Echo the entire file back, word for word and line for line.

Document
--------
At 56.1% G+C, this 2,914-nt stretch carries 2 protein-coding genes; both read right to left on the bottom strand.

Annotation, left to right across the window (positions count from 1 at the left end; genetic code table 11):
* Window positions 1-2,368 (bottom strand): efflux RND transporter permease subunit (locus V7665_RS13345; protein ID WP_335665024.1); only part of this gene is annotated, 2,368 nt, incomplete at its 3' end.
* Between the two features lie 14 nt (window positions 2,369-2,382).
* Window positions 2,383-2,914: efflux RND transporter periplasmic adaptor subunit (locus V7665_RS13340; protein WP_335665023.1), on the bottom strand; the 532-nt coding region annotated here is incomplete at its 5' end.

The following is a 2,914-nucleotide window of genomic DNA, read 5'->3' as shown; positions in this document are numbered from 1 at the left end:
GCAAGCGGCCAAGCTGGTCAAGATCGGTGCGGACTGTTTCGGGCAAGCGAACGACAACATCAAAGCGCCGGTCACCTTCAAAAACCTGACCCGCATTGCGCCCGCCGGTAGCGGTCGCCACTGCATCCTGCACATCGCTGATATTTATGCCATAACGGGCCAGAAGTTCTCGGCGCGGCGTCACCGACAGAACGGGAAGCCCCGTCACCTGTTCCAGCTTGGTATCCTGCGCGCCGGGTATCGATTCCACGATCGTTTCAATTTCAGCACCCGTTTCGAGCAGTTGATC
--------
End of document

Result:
At 56.1% G+C, this 2,914-nt stretch carries 2 protein-coding genes; both read right to left on the bottom strand.

Annotation, left to right across the window (positions count from 1 at the left end; genetic code table 11):
* Window positions 1-2,368 (bottom strand): efflux RND transporter permease subunit (locus V7665_RS13345; protein ID WP_335665024.1); only part of this gene is annotated, 2,368 nt, incomplete at its 3' end.
* Between the two features lie 14 nt (window positions 2,369-2,382).
* Window positions 2,383-2,914: efflux RND transporter periplasmic adaptor subunit (locus V7665_RS13340; protein WP_335665023.1), on the bottom strand; the 532-nt coding region annotated here is incomplete at its 5' end.

The following is a 2,914-nucleotide window of genomic DNA, read 5'->3' as shown; positions in this document are numbered from 1 at the left end:
GCAAGCGGCCAAGCTGGTCAAGATCGGTGCGGACTGTTTCGGGCAAGCGAACGACAACATCAAAGCGCCGGTCACCTTCAAAAACCTGACCCGCATTGCGCCCGCCGGTAGCGGTCGCCACTGCATCCTGCACATCGCTGATATTTATGCCATAACGGGCCAGAAGTTCTCGGCGCGGCGTCACCGACAGAACGGGAAGCCCCGTCACCTGTTCCAGCTTGGTATCCTGCGCGCCGGGTATCGATTCCACGATCGTTTCAATTTCAGCACCCGTTTCGAGCAGTTGATC